“It wasn’t that we didn’t have the votes,” Szczepanski said Saturday afternoon. “It was that somehow, we were trapped in the middle of a game.”“It would have been nice if every one of these issues were black and white,” Sen. Vernon Asbill said of the bills presented to him in his freshman year in the state legislature. ”You hate to vote against those folks that really are getting some medical benefit out of this, but in reality, it still remains an illegal substance.”Asbill said that other drugs that are available to sick people are sometimes illegal for people to possess without a prescription, but he said there is a process for people to follow to obtain the drugs legally. It would be better if researchers could come up with the ingredients that make marijuana beneficial to some and put it in a pill form, he said.Sen. Carroll Leavell said he also voted against the bill.“My thinking on that is that it sends a bad message to our young people that certain use of narcotics is acceptable. I think there’s just too much use and abuse of narcotics on the street today,” Leavell said. He said that prescription drugs are also problematic, but are controlled by prescriptive use.“This is something we should look at, but I’m so concerned about the message that we’re sending to our youngsters,” Leavell said.He said that cancer and other illnesses can cause discomfort, but he believes drugs that are already legal will take care of problems as well or better than marijuana. But Leavell also noted that the bill picked up support from both sides of the aisle in the Senate, and was non-partisan, “as it should be.”Senate bill 795, named the Lynn Pierson Compassionate Use Act, provided for the production and dispensing of marijuana within the state of New Mexico for people suffering from debilitating conditions such as cancer, glaucoma, multiple sclerosis, HIV/AIDS, epilepsy and spinal cord injuries.If the bill would have passed, the Department of Health would have regulated and administered the program, appointing an advisory board of eight physicians to provide additional oversight. The department would have determined an intrastate, licensed producer of the marijuana, and allowed the provider to give the marijuana to the patient free of charge.Szczepanski, director for the Drug Policy Alliance of New Mexico in Santa Fe, had been lobbying for the bill during the legislative session. Szczepanski said Tuesday that New Mexico State University, University of New Mexico or the state Department of Agriculture would all be good candidates for producing the marijuana for the patients in a tightly controlled system.“What the Department of Health can do is charge a registration fee or charge a licensing fee for the producer,” Szczepanski said. “We don’t want people to come in and make money off of these sick people.”What makes the situation different from a normal pharmaceutical company attempting to sell a product to a patient in need, Szczepanski said, is that if there is any profit made, federal narcotics laws would be broken.“By creating a non-commercial system, we will be within federal law,” Szczepanski said. Although she said federal agents still consider that they have the right to arrest anyone in possession of marijuana, only 18 people have ever faced prosecution for possession of marijuana that they claimed was necessary for medical reasons. Most of those 18 people were in violation of the state laws as well, Szczepanski said.“There is no conflict with federal law the way we’ve crafted this bill. There really is no federal law issue with this bill,” Szczepanski said.She said 10 other states have similar laws allowing doctors to recommend, yet not prescribe, marijuana. The state would approve the recommendation and determine how much cannabis could be doled out to a patient, who could then take in the product through use of a vaporizer, by smoking it or by eating it.“We anticipate, based on the size of other states’ registries, it could be anywhere from 50 to 200 people,” Szczepanski said.Needs for the drug vary, Szczepanski said. Some of the patients have cancer or AIDS, and are too nauseous to eat when on treatment. Treatment with marijuana allows them to recover their appetite and survive their treatment.Other patients have muscle spasms, which marijuana prevents, Szczepanski said, noting that opiates commonly prescribed do not prevent the spasms.“It’s a quality of life issue for some patients. They’d rather not be doped up on opiates,” Szczepanski said. “For some people, this is the only thing that helps them, so we want this to be one of the options a doctor can offer for treatment.”A fiscal impact report on the bill states that there is no appropriation for administering the marijuana in the state’s budget, and states that a full-time administrator through the Department of Health for the project will cost about $150,000 annually.Szczepanski said the bill had faced little opposition from state legislators, which made the fact that it was on the House calendar all week surprising.“Really, there’s been very little opposition because of the nature of the bill. It’s a very controlled, highly regulated bill we’re trying to submit,” Szczepanski said Tuesday.But by Thursday, Szczepanski’s optimism seemed to have faded.“It has been skipped over two days in a row,” Szczepanski said. “There’s every indication that this bill is being held hostage.”Szczepanski said state Rep. Daniel Silva, an Albuquerque Democrat, was to blame for the hold-up.According to the Santa Fe New Mexican, Silva held up the bill because he could not get a bill that would help his constituents to build homes more cheaply in southwest Albuquerque heard in the Senate.“I don’t want that bill heard,” Silva told the Santa Fe New Mexican regarding the medical marijuana bill. “My bill is a lot more important to my constituents.”Silva did not return calls to the Current-Argus on Friday. Vicky Plevin, mother of Max Plevin Gardner, who died three years ago at age 26 after a long fight with colon cancer, said it was “tragic” that New Mexico legislators would play games with a bill designed to help sick people. She said she had testified before the House Public Affairs Committee about her son’s battle with cancer.“I’m actually appalled at what’s going on up there in Santa Fe,” Plevin, of Albuquerque, said.Plevin said that after her son, who was near 6 feet in height, dropped to 83 pounds, she began taking doctor’s advice to get some marijuana for him.“Every time we took him to the doctor, they’d take me aside and say, ‘Can you get him some marijuana?’” Plevin said. “Marijuana was so helpful to him, not only to help him hold down his food, but to comfort him. I don’t think families with dying family members should have to go out and look for drug dealers. I would go out and do it again. If you had a child who was suffering like that, you would, too.”Plevin said the family had “closets full of narcotics,” listing Vicodin, Percocet, OxyContin and morphine among the drugs prescribed to her son so that he could regain his appetite and comfort.“I hear, ‘What’s the message we’re sending to our children?’ Vicodin, Percocet, morphine? They’re 20 times more addictive. But they upset his stomach. He needed the marijuana,” Plevin said. “The thing about smoking marijuana was that my son could control when he had enough, when he wasn’t nauseated anymore.”After talking to legislators about what her son went through, Plevin said she believed that many of them understood that the issue was about medicine for sick people. But of the holdup in the House, she said, “I really think it’s tragic for them to play games with something like this.”Erin Armstrong, a 23-year-old cancer patient and UNM student from Santa Fe, said Friday she was diagnosed with cancer almost six years ago.“I’m currently not having to undergo treatment, because I’m stable. But I’m not under remission,” Armstrong said. “I have a lot to look forward to in the future. It is my hope that all medical treatment options would be available to me if and when I have to go through treatment again.”On Saturday, Szczepanski said those in support of medical marijuana are already regrouping, but she said she does not know if some of them will survive another year to lobby state legislators. “I think the House should be concerned about the devastating message that they sent to the people that need the most protection in our state, the people who are seriously fighting for their lives,” Szczepanski said. “But, we’re already making our plans for next year.” Source: Carlsbad Current-Argus (NM)Author: Karen Polly, Current-Argus Staff WriterPublished: March 20, 2005Copyright: 2005 Carlsbad Current-ArgusContact: editor currentargus.comWebsite: Articles & Web Site:Medical Marijuana Information Links Agonizing Wait Over Legalizing Marijuana Marijuana Passes Senate Endorses Three Medical Marijuana Bills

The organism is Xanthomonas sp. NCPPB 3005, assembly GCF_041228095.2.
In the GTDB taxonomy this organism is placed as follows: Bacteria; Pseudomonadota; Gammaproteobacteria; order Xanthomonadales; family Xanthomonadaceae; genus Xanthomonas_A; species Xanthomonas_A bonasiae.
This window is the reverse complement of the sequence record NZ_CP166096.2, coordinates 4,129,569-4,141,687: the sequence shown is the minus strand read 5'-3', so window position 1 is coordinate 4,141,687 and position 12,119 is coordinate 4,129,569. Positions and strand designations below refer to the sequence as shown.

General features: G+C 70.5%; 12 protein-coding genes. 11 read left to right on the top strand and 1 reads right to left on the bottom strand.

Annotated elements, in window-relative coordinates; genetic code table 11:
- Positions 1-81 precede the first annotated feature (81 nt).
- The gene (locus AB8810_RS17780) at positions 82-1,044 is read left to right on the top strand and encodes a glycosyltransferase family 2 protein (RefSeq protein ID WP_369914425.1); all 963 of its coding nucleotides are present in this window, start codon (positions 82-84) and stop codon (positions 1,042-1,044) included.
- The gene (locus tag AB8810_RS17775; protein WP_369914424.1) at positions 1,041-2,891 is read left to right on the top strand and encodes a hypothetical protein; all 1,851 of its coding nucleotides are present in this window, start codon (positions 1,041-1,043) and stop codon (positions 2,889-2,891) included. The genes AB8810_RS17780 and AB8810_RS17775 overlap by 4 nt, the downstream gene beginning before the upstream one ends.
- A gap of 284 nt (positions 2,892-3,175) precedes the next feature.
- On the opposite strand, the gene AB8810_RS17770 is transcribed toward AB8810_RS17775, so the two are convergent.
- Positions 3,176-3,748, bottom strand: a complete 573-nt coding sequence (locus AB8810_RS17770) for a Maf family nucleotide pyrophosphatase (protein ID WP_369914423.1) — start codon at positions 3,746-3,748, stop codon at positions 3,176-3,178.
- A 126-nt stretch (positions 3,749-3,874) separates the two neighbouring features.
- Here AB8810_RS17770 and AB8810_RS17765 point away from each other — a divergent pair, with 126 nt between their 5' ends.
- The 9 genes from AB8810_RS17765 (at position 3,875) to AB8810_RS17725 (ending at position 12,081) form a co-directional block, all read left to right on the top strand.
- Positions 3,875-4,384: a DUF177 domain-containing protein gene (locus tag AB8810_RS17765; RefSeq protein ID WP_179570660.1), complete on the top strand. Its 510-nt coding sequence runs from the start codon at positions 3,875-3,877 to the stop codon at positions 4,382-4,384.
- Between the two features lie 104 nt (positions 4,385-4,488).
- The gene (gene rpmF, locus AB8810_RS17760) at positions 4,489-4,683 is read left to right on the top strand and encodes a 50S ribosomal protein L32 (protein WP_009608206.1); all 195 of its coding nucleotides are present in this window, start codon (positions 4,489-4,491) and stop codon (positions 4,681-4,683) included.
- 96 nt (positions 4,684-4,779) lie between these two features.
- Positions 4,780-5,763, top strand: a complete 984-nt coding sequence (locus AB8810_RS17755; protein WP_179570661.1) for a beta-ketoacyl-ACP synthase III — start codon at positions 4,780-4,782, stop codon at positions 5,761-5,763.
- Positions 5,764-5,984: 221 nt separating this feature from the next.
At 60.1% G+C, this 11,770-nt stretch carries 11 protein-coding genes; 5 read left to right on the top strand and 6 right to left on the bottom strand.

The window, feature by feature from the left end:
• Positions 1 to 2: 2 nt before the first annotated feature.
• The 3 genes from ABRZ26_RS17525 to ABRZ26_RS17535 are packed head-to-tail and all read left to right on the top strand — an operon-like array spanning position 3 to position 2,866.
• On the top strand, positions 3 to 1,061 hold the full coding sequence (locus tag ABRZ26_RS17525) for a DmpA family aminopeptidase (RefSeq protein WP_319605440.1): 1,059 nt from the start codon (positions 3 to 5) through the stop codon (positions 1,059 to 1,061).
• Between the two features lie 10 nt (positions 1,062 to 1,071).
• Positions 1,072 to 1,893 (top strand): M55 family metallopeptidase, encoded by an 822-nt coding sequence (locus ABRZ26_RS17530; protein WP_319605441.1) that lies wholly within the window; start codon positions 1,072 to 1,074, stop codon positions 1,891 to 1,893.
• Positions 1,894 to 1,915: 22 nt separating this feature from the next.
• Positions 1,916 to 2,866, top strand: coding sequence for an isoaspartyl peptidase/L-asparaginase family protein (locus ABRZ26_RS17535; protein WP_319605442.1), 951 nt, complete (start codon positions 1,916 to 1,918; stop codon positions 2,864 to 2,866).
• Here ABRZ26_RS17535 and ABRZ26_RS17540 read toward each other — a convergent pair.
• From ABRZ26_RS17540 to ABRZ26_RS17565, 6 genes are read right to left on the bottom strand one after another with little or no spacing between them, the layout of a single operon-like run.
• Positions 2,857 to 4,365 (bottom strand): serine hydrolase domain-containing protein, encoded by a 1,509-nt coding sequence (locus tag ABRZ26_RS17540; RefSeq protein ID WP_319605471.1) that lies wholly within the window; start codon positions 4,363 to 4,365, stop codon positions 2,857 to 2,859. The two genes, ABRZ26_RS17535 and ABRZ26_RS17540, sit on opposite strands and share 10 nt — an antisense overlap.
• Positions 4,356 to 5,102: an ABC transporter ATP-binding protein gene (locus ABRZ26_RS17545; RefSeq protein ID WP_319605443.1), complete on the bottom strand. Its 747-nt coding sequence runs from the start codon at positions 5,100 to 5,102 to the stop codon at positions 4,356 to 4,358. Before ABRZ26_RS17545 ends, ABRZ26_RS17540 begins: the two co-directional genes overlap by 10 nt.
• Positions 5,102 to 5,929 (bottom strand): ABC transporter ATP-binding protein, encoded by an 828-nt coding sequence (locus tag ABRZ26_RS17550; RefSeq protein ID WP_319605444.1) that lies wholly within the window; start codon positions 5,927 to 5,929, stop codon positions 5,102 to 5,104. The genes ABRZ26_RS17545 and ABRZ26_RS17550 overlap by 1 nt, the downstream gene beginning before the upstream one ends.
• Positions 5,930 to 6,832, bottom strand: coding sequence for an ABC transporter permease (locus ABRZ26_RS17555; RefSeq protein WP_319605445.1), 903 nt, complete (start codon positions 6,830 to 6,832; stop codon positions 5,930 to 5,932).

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Comment #22 posted by FoM on March 22, 2005 at 14:10:39 PT